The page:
Should the democratic exercise of authority that we take for granted in the realm of government be extended to the managerial sphere? Exploring this question, Christopher McMahon develops a theory of government and management as two components of an integrated system of social authority that is essentially political in nature. He then considers where in this structure democratic decision making is appropriate. McMahon examines the main varieties of authority: the authority of experts, authority grounded in a promise to obey, and authority justified as facilitating mutually beneficial cooperation. He also discusses the phenomenon of managerial authority, the authority that guides nongovernmental organization, and argues that managerial authority is best regarded not as the authority of a principal over an agent, but rather as authority that facilitates mutually beneficial cooperation among employees with different moral aims. Viewed in this way, there is a presumption that managerial authority should be democratically exercised by employees.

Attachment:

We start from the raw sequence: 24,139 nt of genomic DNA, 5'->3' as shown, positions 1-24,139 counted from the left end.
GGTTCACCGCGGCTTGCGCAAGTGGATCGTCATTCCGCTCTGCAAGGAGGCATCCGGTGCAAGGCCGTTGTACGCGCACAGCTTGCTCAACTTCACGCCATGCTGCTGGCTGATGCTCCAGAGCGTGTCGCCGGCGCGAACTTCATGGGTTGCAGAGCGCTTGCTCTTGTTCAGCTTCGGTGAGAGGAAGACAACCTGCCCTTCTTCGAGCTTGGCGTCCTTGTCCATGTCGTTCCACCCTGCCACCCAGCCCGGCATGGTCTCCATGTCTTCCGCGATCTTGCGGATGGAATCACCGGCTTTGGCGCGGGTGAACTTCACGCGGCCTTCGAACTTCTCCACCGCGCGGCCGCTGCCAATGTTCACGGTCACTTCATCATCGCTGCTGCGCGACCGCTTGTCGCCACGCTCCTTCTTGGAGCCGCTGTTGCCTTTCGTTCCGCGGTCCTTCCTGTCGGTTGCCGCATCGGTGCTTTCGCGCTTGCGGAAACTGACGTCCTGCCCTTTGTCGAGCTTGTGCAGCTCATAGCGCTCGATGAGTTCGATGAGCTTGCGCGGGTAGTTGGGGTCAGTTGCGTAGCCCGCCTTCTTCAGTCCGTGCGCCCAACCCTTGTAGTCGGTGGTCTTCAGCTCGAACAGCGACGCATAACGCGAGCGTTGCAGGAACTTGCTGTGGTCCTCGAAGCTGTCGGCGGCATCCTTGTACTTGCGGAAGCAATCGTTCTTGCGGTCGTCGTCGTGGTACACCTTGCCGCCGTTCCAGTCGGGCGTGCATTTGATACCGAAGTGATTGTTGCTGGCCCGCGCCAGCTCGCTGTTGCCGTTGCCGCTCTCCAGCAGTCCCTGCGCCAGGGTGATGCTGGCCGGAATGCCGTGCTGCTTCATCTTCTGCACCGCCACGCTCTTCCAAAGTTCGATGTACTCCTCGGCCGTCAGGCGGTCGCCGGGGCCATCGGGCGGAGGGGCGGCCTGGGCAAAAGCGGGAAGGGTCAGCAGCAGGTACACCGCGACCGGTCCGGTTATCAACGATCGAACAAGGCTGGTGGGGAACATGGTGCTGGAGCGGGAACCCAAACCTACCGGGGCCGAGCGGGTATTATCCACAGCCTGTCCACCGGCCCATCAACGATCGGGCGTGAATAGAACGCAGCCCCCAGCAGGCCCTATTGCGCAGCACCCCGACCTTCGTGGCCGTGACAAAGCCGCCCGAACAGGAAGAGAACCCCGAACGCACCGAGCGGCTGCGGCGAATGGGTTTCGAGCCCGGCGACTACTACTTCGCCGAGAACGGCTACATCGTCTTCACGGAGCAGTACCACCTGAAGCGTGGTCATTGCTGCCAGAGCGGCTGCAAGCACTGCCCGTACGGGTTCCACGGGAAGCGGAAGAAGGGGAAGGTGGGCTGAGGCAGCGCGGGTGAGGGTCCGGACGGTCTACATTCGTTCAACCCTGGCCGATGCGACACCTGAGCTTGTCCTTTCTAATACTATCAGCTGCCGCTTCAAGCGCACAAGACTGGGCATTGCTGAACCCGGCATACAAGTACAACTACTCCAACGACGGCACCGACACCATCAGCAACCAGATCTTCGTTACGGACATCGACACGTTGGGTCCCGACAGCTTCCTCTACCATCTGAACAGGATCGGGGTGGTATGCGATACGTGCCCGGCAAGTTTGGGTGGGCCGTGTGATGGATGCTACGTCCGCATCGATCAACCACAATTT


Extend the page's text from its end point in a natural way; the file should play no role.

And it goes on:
Originally published in 1997.
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"[This] book sets out on a journey to determine the appropriate exercise of democratic authority in government in the private sector. While the journey is challenging, the book reaches the destination."--Jack H. Knott, Political Science Quarterly
"Authority and Democracy is a tightly argued book. McMahon seeks to differentiate among three types of authority in private and public organizations: authority based on expertise, authority derived from promises, and authority developed as a result of engaging in a cooperative enterprise. . . . this book draws important linkages among the writings on democracy, management theory, and employee self-ownership."--Choice
"An exemplary contribution to both the fields of business ethics and political philosophy. It is highly original, while at the same time masterfully synthesizing the best work in a number of disciplines."--Allen Buchanan, University of Arizona
Table of Contents:
|Pt. I||Authority in General and in Government||23|
|3||Moral Principles and Social Facts||52|
|4||The Justification of Authority||85|
|Pt. II||Managerial Authority||167|
|6||Management and Morality||169|
|7||Managerial Authority as P-Authority||194|
|8||Managerial Authority as C-Authority||231|
Hardcover published in 1994